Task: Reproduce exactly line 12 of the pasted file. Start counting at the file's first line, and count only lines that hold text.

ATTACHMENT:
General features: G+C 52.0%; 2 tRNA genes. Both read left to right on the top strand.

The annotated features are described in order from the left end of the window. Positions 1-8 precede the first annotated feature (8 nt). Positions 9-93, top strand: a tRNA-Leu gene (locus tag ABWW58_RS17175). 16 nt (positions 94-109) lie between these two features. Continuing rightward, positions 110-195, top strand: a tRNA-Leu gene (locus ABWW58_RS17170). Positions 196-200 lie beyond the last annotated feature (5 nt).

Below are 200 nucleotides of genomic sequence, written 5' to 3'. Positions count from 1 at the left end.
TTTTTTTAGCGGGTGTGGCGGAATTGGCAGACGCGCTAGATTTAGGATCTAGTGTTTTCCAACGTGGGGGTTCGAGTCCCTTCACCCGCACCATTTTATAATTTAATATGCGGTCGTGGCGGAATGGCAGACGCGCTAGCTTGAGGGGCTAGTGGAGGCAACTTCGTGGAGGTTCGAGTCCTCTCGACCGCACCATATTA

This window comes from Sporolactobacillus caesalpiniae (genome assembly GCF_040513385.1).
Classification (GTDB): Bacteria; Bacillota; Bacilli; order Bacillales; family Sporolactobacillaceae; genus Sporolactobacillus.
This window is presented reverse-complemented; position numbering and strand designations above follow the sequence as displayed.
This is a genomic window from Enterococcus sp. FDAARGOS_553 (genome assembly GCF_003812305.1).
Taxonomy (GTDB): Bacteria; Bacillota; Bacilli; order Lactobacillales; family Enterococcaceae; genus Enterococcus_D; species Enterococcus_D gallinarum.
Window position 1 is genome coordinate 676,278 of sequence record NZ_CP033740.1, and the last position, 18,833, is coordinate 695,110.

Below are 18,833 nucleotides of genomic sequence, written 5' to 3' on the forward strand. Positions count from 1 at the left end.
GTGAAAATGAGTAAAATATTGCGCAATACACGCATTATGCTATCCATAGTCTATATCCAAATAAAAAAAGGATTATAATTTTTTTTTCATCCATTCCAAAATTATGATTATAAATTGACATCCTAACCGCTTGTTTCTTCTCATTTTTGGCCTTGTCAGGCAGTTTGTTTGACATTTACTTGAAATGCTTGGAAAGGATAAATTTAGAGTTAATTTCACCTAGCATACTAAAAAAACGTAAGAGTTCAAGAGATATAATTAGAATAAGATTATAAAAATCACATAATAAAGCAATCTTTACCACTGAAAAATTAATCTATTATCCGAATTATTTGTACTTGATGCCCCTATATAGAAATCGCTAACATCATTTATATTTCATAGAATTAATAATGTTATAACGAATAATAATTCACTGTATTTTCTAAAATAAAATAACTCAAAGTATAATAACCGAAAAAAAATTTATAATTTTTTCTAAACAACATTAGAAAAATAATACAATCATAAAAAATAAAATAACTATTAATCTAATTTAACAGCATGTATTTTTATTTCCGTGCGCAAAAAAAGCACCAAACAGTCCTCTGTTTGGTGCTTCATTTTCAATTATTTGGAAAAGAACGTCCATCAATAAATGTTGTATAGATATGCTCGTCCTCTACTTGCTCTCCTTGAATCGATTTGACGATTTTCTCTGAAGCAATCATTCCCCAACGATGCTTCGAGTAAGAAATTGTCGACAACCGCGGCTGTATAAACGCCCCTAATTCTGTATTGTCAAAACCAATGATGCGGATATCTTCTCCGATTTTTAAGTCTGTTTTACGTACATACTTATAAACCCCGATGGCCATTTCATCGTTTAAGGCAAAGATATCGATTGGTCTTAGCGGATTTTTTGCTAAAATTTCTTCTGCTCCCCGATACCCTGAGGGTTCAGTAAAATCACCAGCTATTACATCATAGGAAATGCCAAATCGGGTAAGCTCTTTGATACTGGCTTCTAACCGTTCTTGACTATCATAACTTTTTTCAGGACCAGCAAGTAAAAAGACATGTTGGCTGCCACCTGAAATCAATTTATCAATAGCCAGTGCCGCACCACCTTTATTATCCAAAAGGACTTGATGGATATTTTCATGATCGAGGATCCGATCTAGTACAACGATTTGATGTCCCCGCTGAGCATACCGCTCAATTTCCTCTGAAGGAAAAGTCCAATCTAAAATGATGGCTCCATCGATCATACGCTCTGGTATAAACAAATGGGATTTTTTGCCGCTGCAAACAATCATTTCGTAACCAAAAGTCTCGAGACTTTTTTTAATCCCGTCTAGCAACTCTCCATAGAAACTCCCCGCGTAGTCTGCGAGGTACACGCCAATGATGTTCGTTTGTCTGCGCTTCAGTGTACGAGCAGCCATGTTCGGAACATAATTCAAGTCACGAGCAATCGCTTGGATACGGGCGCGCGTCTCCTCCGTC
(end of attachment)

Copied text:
GTGAAAATGAGTAAAATATTGCGCAATACACGCATTATGCTATCCATAGTCTATATCCAAATAAAAAAAGGATTATAATTTTTTTTTCATCCATTCCAAAATTATGATTATAAATTGACATCCTAACCGCTTGTTTCTTCTCATTTTTGGCCTTGTCAGGCAGTTTGTTTGACATTTACTTGAAATGCTTGGAAAGGATAAATTTAGAGTTAATTTCACCTAGCATACTAAAAAAACGTAAGAGTTCAAGAGATATAATTAGAATAAGATTATAAAAATCACATAATAAAGCAATCTTTACCACTGAAAAATTAATCTATTATCCGAATTATTTGTACTTGATGCCCCTATATAGAAATCGCTAACATCATTTATATTTCATAGAATTAATAATGTTATAACGAATAATAATTCACTGTATTTTCTAAAATAAAATAACTCAAAGTATAATAACCGAAAAAAAATTTATAATTTTTTCTAAACAACATTAGAAAAATAATACAATCATAAAAAATAAAATAACTATTAATCTAATTTAACAGCATGTATTTTTATTTCCGTGCGCAAAAAAAGCACCAAACAGTCCTCTGTTTGGTGCTTCATTTTCAATTATTTGGAAAAGAACGTCCATCAATAAATGTTGTATAGATATGCTCGTCCTCTACTTGCTCTCCTTGAATCGATTTGACGATTTTCTCTGAAGCAATCATTCCCCAACGATGCTTCGAGTAAGAAATTGTCGACAACCGCGGCTGTATAAACGCCCCTAATTCTGTATTGTCAAAACCAATGATGCGGATATCTTCTCCGATTTTTAAGTCTGTTTTACGTACATACTTATAAACCCCGATGGCCATTTCATCGTTTAAGGCAAAGATATCGATTGGTCTTAGCGGATTTTTTGCTAAAATTTCTTCTGCTCCCCGATACCCTGAGGGTTCAGTAAAATCACCAGCTATTACATCATAGGAAATGCCAAATCGGGTAAGCTCTTTGATACTGGCTTCTAACCGTTCTTGACTATCATAACTTTTTTCAGGACCAGCAAGTAAAAAGACATGTTGGCTGCCACCTGAAATCAATTTATCAATAGCCAGTGCCGCACCACCTTTATTATCCAAAAGGACTTGATGGATATTTTCATGATCGAGGATCCGATCTAGTACAACGATTTGATGTCCCCGCTGAGCATACCGCTCAATTTCCTCTGAAGGAAAAGTCCAATCTAAAATGATGGCTCCATCGATCATACGCTCTGGTATAAACAAATGGGATTTTTTGCCGCTGCAAACAATCATTTCGTAACCAAAAGTCTCGAGACTTTTTTTAATCCCGTCTAGCAACTCTCCATAGAAACTCCCCGCGTAGTCTGCGAGGTACACGCCAATGATGTTCGTTTGTCTGCGCTTCAGTGTACGAGCAGCCATGTTCGGAACATAATTCAAGTCACGAGCAATCGCTTGGATACGGGCGCGCGTCTCCTCCGTC